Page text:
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State economic impact report reveals dramatic increase in tourism for North Alabama; Travelers spent $3.7 billion in 2021

In 2021, travelers spent over $3.7 billion while visiting the 16 counties of the North Alabama region, representing a 42.8% increase over 2020, according to a report recently released by the Alabama Tourism Department (ATD).

The report, “Alabama Tourism Industry Economic Impact 2021”, was conducted for the ATD using a model created by Dr. Keivan Deravi, an economist in the School of Business at Auburn University in Montgomery. Counties comprising the North Alabama region consist of Blount, Cherokee, Colbert, Cullman, DeKalb, Etowah, Franklin, Jackson, Lauderdale, Lawrence, Limestone, Madison, Marion, Marshall, Morgan and Winston Counties.

The purpose of the study is to estimate the economic impact of the travel and tourism industry in Alabama for 2021 and includes information on the number of jobs attributed to tourism, spending and revenue figures and the most visited counties. Dr. Deravi’s model analyzes tax revenues collected by the state to provide the annual travel economic impact study.

In 2021, travel-related total expenditures in the North Alabama region reached more than $3.7 billion, up from $2.6 billion in 2020. Travel-related earnings showed a 41.9% increase from $813,254,742 in 2020 to $1,154,259,482 in 2021, and 44,071individuals were employed directly and indirectly in the tourism industry, a 41.6% increase over 2020.

“We are excited to learn the north Alabama region experienced a 42% increase in travel-related expenditures in 2021,” said Alabama Mountain Lakes Tourist Association president and CEO Tami Reist. “The North Alabama tourism industry, just like other areas across our country, suffered tremendously from the pandemic in 2020, as travel came to a screeching halt as the spread of COVID-19 infiltrated our great nation. As we navigated the fluid situation of the pandemic, we soon realized an increase in outdoor recreation with more people turning to nature for its health benefits. North Alabama is home to many outdoor recreation opportunities and our many tourism professionals have done an outstanding job of sharing our story and what the region has to offer.”

Travelers to the state of Alabama in 2021 spent over $19.6 billion, representing an increase of 47% over 2020 spending. For every $1 in Alabama’s travel-related expenditures, the state retains a total of $0.34. In 2021, $1.1 billion of state and local tax revenues were generated by travel and tourism activities. Without those taxes, each household in Alabama would have had to pay $631 in additional taxes to maintain current service levels.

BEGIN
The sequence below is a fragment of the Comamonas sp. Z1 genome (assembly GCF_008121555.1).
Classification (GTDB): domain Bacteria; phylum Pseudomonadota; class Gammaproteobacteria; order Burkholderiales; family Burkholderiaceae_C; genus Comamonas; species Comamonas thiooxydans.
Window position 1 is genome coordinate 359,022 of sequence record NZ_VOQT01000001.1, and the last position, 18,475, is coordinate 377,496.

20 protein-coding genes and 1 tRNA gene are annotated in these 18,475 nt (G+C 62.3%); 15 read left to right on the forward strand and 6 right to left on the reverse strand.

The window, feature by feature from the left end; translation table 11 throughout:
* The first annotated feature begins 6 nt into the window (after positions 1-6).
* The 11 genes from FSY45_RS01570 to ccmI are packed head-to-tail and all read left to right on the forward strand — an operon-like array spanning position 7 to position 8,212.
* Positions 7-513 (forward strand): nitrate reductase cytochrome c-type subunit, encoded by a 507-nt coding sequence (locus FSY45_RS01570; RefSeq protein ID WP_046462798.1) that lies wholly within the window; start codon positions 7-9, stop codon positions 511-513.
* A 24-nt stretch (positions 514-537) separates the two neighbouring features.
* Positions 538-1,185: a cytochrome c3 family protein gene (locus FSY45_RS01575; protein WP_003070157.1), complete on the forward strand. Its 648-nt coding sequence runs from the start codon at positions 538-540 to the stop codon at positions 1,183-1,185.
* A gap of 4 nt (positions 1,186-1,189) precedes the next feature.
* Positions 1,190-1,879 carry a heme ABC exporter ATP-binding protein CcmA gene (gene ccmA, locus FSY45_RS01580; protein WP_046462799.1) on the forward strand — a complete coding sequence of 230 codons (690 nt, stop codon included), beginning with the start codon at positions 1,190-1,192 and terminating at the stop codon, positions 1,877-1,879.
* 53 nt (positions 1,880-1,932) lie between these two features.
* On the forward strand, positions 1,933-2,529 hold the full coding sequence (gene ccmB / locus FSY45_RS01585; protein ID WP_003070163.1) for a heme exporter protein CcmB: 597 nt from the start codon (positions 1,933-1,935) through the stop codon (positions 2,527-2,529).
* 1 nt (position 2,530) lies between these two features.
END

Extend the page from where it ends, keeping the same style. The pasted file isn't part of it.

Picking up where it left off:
The national tourism industry suffered a drop of 45% during 2020, the peak year of the COVID pandemic. Alabama, on the other hand, lost only 20% of its revenue from 2019. Alabama ranked among the top six states for least loss of revenue.

Alabama State Tourism Director Lee Sentell attributes the minimal loss of revenue to a couple of strategic actions by Gov. Kay Ivey. Gov. Ivey funded a $10 million federal CARES grant at the request of the Alabama Tourism Department. The mission was to create and transmit digital ads that showcased attractions in each of the state’s 67 counties. The ads were seen in surrounding states some 268 million times during a six-week period. The campaign generated a dramatic surge in inquiries from prospective vacationers. Google Search collects inquiries about hotels, cities, attractions, restaurants and airlines by state. Searches for Alabama travel information jumped from 30th place two years earlier to fourth place among the 50 states, according to the U.S. Travel Association. More people searched for Alabama information than they did for such populous states as Texas, California, Hawaii and New York.

“I would also like to credit city leaders for understanding the importance of tourism infrastructure and investing in it throughout the years, especially during the pandemic. New hotels are popping up in downtown areas, entertainment venues such as MidCity Huntsville and the Rocket City Trash Pandas are creating a ripple effect and agritourism destinations are offering a different form of entertainment as well as serving as an educational outlet. Along with an increase in leisure travel, corporate travel has increased and we are seeing more retirees relocating to the North Alabama area,” added Reist.

For the complete report, go here. For more information on things to see and do in North Alabama, visit www.northalabama.org.

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